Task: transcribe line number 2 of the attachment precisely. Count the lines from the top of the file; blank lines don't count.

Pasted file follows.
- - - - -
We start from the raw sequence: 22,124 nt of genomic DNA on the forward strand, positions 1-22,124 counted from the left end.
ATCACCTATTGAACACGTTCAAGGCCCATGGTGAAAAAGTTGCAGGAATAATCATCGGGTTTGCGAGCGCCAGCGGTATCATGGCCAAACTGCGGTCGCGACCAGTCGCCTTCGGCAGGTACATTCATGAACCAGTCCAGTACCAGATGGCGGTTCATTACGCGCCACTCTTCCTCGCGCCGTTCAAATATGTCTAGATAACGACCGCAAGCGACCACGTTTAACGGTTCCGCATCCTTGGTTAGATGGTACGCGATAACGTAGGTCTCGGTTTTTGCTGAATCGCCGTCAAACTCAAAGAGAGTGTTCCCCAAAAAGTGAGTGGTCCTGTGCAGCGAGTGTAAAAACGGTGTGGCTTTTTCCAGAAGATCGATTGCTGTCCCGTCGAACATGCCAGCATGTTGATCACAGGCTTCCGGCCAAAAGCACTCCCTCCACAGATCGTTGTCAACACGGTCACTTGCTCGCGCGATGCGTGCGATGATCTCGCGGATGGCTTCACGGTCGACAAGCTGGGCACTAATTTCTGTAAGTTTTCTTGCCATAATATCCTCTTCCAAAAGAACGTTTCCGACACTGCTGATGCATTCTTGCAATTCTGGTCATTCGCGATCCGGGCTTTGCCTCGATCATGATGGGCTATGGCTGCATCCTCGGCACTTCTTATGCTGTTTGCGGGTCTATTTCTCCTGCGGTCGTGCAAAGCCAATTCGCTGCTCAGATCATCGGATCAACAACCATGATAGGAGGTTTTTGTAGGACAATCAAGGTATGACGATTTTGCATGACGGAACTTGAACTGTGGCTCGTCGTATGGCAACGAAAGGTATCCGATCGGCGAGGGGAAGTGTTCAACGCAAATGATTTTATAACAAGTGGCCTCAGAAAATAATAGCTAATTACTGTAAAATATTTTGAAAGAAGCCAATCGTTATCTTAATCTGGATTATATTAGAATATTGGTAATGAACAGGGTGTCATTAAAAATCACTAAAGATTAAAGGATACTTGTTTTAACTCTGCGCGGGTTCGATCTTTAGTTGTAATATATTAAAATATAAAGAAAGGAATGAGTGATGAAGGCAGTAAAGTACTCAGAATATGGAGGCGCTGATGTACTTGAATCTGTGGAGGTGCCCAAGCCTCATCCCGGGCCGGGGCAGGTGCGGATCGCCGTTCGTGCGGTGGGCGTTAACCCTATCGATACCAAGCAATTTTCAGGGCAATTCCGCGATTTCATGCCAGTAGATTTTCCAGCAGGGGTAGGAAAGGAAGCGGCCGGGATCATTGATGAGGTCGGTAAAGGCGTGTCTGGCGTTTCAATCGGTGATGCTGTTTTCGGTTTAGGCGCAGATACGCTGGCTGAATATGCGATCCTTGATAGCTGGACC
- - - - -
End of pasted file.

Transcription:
ATCACCTATTGAACACGTTCAAGGCCCATGGTGAAAAAGTTGCAGGAATAATCATCGGGTTTGCGAGCGCCAGCGGTATCATGGCCAAACTGCGGTCGCGACCAGTCGCCTTCGGCAGGTACATTCATGAACCAGTCCAGTACCAGATGGCGGTTCATTACGCGCCACTCTTCCTCGCGCCGTTCAAATATGTCTAGATAACGACCGCAAGCGACCACGTTTAACGGTTCCGCATCCTTGGTTAGATGGTACGCGATAACGTAGGTCTCGGTTTTTGCTGAATCGCCGTCAAACTCAAAGAGAGTGTTCCCCAAAAAGTGAGTGGTCCTGTGCAGCGAGTGTAAAAACGGTGTGGCTTTTTCCAGAAGATCGATTGCTGTCCCGTCGAACATGCCAGCATGTTGATCACAGGCTTCCGGCCAAAAGCACTCCCTCCACAGATCGTTGTCAACACGGTCACTTGCTCGCGCGATGCGTGCGATGATCTCGCGGATGGCTTCACGGTCGACAAGCTGGGCACTAATTTCTGTAAGTTTTCTTGCCATAATATCCTCTTCCAAAAGAACGTTTCCGACACTGCTGATGCATTCTTGCAATTCTGGTCATTCGCGATCCGGGCTTTGCCTCGATCATGATGGGCTATGGCTGCATCCTCGGCACTTCTTATGCTGTTTGCGGGTCTATTTCTCCTGCGGTCGTGCAAAGCCAATTCGCTGCTCAGATCATCGGATCAACAACCATGATAGGAGGTTTTTGTAGGACAATCAAGGTATGACGATTTTGCATGACGGAACTTGAACTGTGGCTCGTCGTATGGCAACGAAAGGTATCCGATCGGCGAGGGGAAGTGTTCAACGCAAATGATTTTATAACAAGTGGCCTCAGAAAATAATAGCTAATTACTGTAAAATATTTTGAAAGAAGCCAATCGTTATCTTAATCTGGATTATATTAGAATATTGGTAATGAACAGGGTGTCATTAAAAATCACTAAAGATTAAAGGATACTTGTTTTAACTCTGCGCGGGTTCGATCTTTAGTTGTAATATATTAAAATATAAAGAAAGGAATGAGTGATGAAGGCAGTAAAGTACTCAGAATATGGAGGCGCTGATGTACTTGAATCTGTGGAGGTGCCCAAGCCTCATCCCGGGCCGGGGCAGGTGCGGATCGCCGTTCGTGCGGTGGGCGTTAACCCTATCGATACCAAGCAATTTTCAGGGCAATTCCGCGATTTCATGCCAGTAGATTTTCCAGCAGGGGTAGGAAAGGAAGCGGCCGGGATCATTGATGAGGTCGGTAAAGGCGTGTCTGGCGTTTCAATCGGTGATGCTGTTTTCGGTTTAGGCGCAGATACGCTGGCTGAATATGCGATCCTTGATAGCTGGACC